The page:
Radboud University: In noisy situations, your words and gestures help you to be understood

Communication seems natural to us, but there are plenty of situations where background noise makes it hard for us to understand each other. In those moments, gesturing can come in handy, particularly if conversations in your native language are taking place in the background. This has been shown in research by psycholinguist Veerle Wilms in cooperation with Susanne Brouwer and Linda Drijvers. Their paper is published on 19 april in the Journal of Speech, Language, and Hearing Research.

Suppose you want to order a drink in a busy pub or you are trying to explain something on a noisy train. You cannot always do this by just talking. Brouwer’s research has already shown that background speech influences intelligibility. Drijvers has also concluded in earlier research that iconic gestures – gestures that carry meaning and where the shape of the gesture indicates what you are talking about – are useful for making yourself clear in noisy environments.

Wilms combined these findings in a new experiment. She recorded 180 videos in which an actress says a short sentence in Dutch, such as ‘He is ready to pray’, or ‘She is very good at swimming’. “The last word was always an action verb; this verb was sometimes spoken by itself, or combined with an iconic gesture. The Dutch participants saw various videos with and without gestures. In the background, you could hear people speaking in Dutch or French, or nothing at all.”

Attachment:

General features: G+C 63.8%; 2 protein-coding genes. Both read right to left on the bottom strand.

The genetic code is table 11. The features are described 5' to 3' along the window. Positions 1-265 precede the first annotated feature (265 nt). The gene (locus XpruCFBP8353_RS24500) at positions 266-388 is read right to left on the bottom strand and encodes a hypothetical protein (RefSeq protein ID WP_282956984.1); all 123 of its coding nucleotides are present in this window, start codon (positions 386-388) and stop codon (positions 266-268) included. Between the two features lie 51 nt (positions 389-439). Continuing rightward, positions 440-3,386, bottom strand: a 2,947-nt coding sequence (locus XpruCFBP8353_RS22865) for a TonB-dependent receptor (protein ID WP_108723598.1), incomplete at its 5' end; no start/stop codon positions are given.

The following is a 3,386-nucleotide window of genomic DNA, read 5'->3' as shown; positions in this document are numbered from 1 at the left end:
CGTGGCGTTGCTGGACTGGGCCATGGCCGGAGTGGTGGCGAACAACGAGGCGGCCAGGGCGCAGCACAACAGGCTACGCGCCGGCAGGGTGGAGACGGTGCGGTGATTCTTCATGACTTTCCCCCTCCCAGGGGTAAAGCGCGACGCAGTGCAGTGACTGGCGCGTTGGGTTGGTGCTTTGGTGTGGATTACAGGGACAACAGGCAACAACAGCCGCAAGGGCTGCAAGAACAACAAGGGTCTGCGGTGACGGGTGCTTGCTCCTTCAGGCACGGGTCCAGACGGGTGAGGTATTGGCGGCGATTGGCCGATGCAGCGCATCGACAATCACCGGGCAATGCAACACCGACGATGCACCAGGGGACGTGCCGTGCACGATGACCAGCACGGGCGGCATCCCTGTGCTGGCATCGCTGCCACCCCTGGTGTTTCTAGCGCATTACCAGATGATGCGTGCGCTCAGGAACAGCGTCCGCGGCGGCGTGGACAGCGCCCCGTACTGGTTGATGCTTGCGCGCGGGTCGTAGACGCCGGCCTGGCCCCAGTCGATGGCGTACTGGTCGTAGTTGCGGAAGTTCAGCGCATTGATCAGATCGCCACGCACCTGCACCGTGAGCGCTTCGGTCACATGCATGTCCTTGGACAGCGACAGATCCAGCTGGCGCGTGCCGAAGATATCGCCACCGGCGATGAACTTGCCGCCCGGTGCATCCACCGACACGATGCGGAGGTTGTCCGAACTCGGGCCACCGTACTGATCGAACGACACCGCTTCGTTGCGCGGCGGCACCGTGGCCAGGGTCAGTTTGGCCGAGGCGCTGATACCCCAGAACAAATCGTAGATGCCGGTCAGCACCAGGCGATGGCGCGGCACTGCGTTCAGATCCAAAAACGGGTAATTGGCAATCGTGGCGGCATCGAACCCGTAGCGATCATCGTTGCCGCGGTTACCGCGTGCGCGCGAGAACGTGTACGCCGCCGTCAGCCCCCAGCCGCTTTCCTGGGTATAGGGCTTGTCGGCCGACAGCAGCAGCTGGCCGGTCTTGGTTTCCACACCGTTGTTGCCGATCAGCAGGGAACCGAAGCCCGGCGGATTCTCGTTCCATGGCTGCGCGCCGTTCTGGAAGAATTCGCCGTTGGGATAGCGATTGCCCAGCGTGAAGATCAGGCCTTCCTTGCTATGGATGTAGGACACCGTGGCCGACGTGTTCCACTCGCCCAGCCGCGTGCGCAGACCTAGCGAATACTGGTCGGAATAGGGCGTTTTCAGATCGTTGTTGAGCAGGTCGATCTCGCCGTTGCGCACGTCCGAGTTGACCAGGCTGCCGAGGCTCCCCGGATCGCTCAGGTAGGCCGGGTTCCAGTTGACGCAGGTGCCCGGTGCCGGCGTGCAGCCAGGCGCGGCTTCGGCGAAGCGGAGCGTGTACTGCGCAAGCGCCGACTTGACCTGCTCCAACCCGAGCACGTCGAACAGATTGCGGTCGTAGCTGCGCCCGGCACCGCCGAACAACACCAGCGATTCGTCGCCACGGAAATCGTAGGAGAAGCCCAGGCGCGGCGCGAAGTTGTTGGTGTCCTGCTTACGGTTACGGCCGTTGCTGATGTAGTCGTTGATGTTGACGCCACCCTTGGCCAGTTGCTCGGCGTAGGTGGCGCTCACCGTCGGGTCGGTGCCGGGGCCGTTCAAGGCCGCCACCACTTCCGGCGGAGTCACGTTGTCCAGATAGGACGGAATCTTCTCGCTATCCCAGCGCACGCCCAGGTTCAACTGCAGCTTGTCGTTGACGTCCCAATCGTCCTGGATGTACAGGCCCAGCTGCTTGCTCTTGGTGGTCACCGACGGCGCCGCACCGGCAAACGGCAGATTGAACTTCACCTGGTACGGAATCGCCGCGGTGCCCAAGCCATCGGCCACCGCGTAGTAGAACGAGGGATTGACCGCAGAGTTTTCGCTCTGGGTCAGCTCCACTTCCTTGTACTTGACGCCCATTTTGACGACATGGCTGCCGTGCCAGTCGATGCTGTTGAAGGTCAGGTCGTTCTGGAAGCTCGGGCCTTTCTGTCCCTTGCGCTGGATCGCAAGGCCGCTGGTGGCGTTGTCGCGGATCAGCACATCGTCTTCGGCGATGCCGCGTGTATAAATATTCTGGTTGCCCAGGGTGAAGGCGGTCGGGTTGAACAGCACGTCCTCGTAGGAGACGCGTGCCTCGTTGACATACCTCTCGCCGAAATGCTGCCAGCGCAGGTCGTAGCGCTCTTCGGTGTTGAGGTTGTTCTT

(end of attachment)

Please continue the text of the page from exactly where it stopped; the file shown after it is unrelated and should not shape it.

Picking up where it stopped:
Listener benefits
Wilms wanted to test the extent to which gestures actually help with understanding words and sentences while conversations are taking place in the background, and whether it makes a difference whether the mother tongue (Dutch) or a foreign language (French) is heard in the background. “Participants understood the verbs better when they were combined with a gesture than when no gesture was shown,” says Wilms. “Furthermore, participants found words easier to understand when there were French conversations in the background, rather than Dutch ones.” That is because the participants were familiar with Dutch and because the Dutch sentences and Dutch background noise are very similar. That is not the case with Dutch sentences and French background noise.

In cafés, restaurants, shops or at the market. There are a lot of situations in which this knowledge is useful. “Both speakers and listeners can benefit from this: speakers by gesticulating and listeners from paying attention to their interlocutor’s hands, particularly where conversations taking place in the background are in your mother tongue.”

Comments are closed.